US 6705792 B2
A cleaning attachment for converting a cleaning implement to a mop is in the form of a flexible cover having spaced walls for being disposed on opposite sides of the cleaning head of the implement. The walls are connected together at the bottom portion by a central support surface. Wings extend outwardly from each side of the support surface. A container having cleaning solution is mounted to the attachment between one of the walls and its wing. Cleaning solution may be dispensed from the container through slots in the bottom of the container and then through a sponge pad covering the slots so that the cleaning solution could flow onto a wipe detachably mounted to the bottom portion of the attachment. Alternatively, the container could be a compressible container which would be squeezed between the wing and the wall by lowering the implement toward the floor to thereby force cleaning solution from the container.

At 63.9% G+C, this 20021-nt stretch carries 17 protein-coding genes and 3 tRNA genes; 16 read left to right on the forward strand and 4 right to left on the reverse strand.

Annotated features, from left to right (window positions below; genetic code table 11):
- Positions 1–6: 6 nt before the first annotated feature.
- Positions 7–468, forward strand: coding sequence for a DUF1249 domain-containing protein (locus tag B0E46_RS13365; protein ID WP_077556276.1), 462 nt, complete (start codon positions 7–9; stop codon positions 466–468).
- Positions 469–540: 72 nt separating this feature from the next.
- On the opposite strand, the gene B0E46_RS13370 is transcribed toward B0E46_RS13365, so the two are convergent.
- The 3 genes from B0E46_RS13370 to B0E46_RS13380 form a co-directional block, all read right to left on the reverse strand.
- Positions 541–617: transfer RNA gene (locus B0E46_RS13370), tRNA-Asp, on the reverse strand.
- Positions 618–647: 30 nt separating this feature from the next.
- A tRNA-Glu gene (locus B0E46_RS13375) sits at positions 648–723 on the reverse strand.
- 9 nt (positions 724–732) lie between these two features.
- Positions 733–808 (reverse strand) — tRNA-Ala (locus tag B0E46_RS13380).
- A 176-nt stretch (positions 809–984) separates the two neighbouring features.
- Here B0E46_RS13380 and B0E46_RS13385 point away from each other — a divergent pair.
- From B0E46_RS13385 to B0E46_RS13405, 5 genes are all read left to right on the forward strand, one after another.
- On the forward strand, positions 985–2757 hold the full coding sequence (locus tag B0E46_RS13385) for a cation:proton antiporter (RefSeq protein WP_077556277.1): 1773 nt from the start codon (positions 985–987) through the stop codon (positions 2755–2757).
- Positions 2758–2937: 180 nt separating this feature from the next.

1. A cleaning attachment for a cleaning implement having an elongated handle and a cleaning head attached to one end of the handle, said cleaning attachment comprising a flexible cover, said flexible cover including a pair of walls spaced from each other for fitting on opposite sides of the cleaning head, each of said walls having an upper end, connecting structure at said upper ends connecting said walls together, said connecting structure having a generally centrally located spacing whereby said connecting structure may be disposed above and over the cleaning head with the handle located in the spacing, each of said walls having a lower end, said lower ends being connected to each other by a central support surface, a wing extending outwardly on each side of said support surface extending outwardly at a respective one of each of said walls, said wings having an outer surface, reusable mounting structure on said outer surface to detachably mount a detached wipe to said outer surface below the cleaning head, a container mounted to one of said wings for holding a cleaning solution, and said container communicating with said outer surface of said one wing through dispensing slots whereby cleaning solution may flow from said container and through said one wing and into the wipe when the wipe is attached to said wings.